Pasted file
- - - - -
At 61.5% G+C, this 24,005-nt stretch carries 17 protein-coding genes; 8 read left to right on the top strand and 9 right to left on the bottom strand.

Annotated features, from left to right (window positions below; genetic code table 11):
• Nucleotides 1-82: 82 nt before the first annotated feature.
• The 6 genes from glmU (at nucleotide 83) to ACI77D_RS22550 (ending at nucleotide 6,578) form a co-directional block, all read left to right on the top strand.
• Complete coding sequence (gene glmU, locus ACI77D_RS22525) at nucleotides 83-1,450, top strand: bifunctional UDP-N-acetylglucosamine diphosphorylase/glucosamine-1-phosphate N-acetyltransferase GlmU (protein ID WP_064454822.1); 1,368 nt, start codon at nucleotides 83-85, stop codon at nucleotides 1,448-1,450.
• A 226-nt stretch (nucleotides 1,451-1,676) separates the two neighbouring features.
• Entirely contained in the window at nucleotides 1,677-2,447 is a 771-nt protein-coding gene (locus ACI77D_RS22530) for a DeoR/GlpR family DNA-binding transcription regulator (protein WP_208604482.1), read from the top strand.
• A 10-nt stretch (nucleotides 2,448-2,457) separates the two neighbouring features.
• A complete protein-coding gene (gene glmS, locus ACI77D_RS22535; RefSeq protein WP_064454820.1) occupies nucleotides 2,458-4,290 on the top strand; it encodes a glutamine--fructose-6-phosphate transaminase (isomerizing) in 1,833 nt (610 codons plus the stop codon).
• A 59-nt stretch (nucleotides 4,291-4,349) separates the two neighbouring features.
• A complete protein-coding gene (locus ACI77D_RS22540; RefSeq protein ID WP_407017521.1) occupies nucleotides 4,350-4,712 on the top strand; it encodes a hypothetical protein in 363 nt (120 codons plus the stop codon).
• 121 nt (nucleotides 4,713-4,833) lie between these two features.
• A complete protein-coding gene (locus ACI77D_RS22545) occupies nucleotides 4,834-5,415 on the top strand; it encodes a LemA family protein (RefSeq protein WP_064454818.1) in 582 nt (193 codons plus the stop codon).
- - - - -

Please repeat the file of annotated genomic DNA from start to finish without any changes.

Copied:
At 61.5% G+C, this 24,005-nt stretch carries 17 protein-coding genes; 8 read left to right on the top strand and 9 right to left on the bottom strand.

Annotated features, from left to right (window positions below; genetic code table 11):
• Nucleotides 1-82: 82 nt before the first annotated feature.
• The 6 genes from glmU (at nucleotide 83) to ACI77D_RS22550 (ending at nucleotide 6,578) form a co-directional block, all read left to right on the top strand.
• Complete coding sequence (gene glmU, locus ACI77D_RS22525) at nucleotides 83-1,450, top strand: bifunctional UDP-N-acetylglucosamine diphosphorylase/glucosamine-1-phosphate N-acetyltransferase GlmU (protein ID WP_064454822.1); 1,368 nt, start codon at nucleotides 83-85, stop codon at nucleotides 1,448-1,450.
• A 226-nt stretch (nucleotides 1,451-1,676) separates the two neighbouring features.
• Entirely contained in the window at nucleotides 1,677-2,447 is a 771-nt protein-coding gene (locus ACI77D_RS22530) for a DeoR/GlpR family DNA-binding transcription regulator (protein WP_208604482.1), read from the top strand.
• A 10-nt stretch (nucleotides 2,448-2,457) separates the two neighbouring features.
• A complete protein-coding gene (gene glmS, locus ACI77D_RS22535; RefSeq protein WP_064454820.1) occupies nucleotides 2,458-4,290 on the top strand; it encodes a glutamine--fructose-6-phosphate transaminase (isomerizing) in 1,833 nt (610 codons plus the stop codon).
• A 59-nt stretch (nucleotides 4,291-4,349) separates the two neighbouring features.
• A complete protein-coding gene (locus ACI77D_RS22540; RefSeq protein ID WP_407017521.1) occupies nucleotides 4,350-4,712 on the top strand; it encodes a hypothetical protein in 363 nt (120 codons plus the stop codon).
• 121 nt (nucleotides 4,713-4,833) lie between these two features.
• A complete protein-coding gene (locus ACI77D_RS22545) occupies nucleotides 4,834-5,415 on the top strand; it encodes a LemA family protein (RefSeq protein WP_064454818.1) in 582 nt (193 codons plus the stop codon).